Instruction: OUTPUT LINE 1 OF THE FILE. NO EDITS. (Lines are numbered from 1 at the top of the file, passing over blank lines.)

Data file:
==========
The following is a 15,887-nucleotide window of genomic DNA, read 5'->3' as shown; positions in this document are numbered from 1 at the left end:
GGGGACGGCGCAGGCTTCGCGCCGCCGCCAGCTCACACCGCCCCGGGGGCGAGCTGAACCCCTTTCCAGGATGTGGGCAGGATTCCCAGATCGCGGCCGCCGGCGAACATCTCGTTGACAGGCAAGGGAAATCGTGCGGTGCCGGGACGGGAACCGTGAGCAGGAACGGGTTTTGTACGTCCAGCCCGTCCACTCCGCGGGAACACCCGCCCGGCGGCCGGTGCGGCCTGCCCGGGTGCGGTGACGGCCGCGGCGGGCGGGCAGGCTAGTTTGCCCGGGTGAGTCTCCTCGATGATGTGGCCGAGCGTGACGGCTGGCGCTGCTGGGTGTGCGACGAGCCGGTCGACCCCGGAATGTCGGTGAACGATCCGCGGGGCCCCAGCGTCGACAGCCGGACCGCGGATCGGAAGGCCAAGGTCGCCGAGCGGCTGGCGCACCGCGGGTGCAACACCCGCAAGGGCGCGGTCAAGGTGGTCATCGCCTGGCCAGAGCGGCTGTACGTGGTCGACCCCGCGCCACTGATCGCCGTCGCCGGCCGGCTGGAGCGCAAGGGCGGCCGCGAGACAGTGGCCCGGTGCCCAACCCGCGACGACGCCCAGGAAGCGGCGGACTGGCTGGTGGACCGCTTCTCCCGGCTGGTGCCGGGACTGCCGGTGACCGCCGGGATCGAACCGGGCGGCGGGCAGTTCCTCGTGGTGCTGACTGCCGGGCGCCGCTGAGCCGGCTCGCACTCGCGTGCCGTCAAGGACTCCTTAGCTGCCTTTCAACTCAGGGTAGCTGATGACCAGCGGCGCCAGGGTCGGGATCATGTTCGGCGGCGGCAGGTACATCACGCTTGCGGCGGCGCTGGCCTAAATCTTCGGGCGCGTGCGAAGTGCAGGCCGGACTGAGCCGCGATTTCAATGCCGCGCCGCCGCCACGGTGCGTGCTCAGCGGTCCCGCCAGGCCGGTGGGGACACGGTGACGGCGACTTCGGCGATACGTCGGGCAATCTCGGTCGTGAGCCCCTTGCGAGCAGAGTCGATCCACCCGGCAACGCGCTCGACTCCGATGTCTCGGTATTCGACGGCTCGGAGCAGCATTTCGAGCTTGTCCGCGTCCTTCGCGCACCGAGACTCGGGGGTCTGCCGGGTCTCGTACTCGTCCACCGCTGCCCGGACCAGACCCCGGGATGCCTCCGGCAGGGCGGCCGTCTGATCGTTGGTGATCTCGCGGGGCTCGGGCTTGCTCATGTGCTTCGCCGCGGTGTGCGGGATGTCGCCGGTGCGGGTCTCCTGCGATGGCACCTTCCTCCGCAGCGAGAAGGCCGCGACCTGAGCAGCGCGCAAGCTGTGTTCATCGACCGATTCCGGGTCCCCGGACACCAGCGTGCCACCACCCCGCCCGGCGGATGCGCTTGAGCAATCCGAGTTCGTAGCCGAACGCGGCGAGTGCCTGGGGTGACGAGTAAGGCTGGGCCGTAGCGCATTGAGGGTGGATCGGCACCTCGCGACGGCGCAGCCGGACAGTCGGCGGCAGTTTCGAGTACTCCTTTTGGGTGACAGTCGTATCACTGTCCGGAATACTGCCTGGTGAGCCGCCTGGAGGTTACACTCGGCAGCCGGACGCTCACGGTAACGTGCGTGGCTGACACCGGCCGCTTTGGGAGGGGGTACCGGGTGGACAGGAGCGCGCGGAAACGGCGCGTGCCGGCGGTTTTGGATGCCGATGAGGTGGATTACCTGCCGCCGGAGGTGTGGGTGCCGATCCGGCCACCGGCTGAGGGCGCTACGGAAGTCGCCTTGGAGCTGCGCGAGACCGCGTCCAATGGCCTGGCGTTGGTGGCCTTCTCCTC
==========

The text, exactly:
The following is a 15,887-nucleotide window of genomic DNA, read 5'->3' as shown; positions in this document are numbered from 1 at the left end: